If you want to include the aforementioned, 56-inch ‘Hyperscreen’ infotainment display, you’ll need to fork out an additional €8,568 (roughly $9,000 / £7,000 / AU$13,000).

There’s no firm Mercedes EQS release date just yet, all we know is it will be available later in 2021, with Germany likely to be the first country to see cars delivered, with the US, UK and other markets to see deliveries start towards the end of this year.

In terms of availability, the UK will get the EQS 450+ with RWD (rear-wheel drive), 245kW output and a 108kW battery. Other markets, including a number of European countries, also get the option of the more powerful EQS 580 4MATIC – although it may come to the UK at a later date.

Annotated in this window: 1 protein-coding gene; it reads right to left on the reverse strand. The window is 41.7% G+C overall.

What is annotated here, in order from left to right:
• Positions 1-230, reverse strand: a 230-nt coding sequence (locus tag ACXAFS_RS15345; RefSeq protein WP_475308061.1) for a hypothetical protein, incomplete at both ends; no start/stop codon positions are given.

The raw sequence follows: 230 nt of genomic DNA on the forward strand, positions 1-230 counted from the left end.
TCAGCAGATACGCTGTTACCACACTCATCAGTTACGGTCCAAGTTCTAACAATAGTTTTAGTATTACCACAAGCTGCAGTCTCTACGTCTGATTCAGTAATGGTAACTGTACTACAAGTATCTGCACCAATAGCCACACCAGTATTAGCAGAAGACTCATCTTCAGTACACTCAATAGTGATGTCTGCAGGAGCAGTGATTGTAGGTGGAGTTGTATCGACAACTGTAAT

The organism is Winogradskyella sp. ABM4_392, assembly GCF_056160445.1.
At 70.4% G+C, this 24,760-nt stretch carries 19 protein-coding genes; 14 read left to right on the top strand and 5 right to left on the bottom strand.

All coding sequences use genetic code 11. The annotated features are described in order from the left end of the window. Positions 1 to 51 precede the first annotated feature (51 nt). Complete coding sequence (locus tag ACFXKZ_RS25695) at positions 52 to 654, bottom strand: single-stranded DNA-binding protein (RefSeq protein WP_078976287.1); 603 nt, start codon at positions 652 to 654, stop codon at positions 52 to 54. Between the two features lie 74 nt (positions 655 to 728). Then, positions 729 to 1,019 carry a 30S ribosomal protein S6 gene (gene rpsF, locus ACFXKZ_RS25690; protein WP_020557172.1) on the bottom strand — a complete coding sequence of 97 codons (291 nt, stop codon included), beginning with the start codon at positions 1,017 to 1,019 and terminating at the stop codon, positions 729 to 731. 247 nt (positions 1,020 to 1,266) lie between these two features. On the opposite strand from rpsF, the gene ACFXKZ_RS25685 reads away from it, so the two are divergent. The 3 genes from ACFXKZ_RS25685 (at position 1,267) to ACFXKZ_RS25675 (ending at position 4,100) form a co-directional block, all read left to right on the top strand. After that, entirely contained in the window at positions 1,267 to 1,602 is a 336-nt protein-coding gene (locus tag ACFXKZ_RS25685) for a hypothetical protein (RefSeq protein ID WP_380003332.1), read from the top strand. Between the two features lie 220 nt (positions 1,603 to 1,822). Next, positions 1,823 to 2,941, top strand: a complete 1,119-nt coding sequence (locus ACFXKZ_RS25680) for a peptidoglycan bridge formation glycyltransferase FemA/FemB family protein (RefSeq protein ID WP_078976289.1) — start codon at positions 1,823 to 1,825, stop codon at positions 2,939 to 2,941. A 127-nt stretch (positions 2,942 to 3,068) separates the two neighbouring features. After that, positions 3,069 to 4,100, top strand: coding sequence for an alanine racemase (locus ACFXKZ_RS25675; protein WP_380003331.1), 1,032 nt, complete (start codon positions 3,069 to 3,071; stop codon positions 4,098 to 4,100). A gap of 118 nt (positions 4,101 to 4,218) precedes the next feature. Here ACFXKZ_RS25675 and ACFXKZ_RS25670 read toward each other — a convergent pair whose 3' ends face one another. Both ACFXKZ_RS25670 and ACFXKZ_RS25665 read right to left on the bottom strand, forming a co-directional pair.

Mercedes EQS range and charging

  • Mercedes EQS range of up to 780km (around 485 miles)
  • 300km / 180 miles in 15 minutes with 200kW fast charge

Thanks to recording-breaking aerodynamics, the Mercedes EQS boasts a staggering range of up to 780km (around 484 miles) WLTP on the EQS 450+ giving it a far greater range from a single charge than most other electric cars currently available.

If you opt for the more powerful EQS 580 4MATIC the range drops, but it’s still sizable with up to 676 km (around 420 miles) WLTP of range.

You’re unlikely to manage those touted figures in daily use, but during our limited time with the Mercedes EQS 450+ we were comfortably getting over 400 miles from a single charge.

The EQS is available as rear-wheel (450+) and all-wheel drive (580 4MATIC), battery sizes are 90 kWh and 107.8 kWh respectively, there’s support for 200kW fast charging (300km / 180 miles in 15 minutes according to Mercedes) and speed is limited to 210km/h (130 mph).

Mercedes EQS performance and handling

  • EQS 450+: RWD, 245kW, 0-100 km/h in 6.2 seconds
  • EQS 580 4Matic: AWD, 385kW, 0-100 km/h in 4.3 seconds.

Mercedes EQS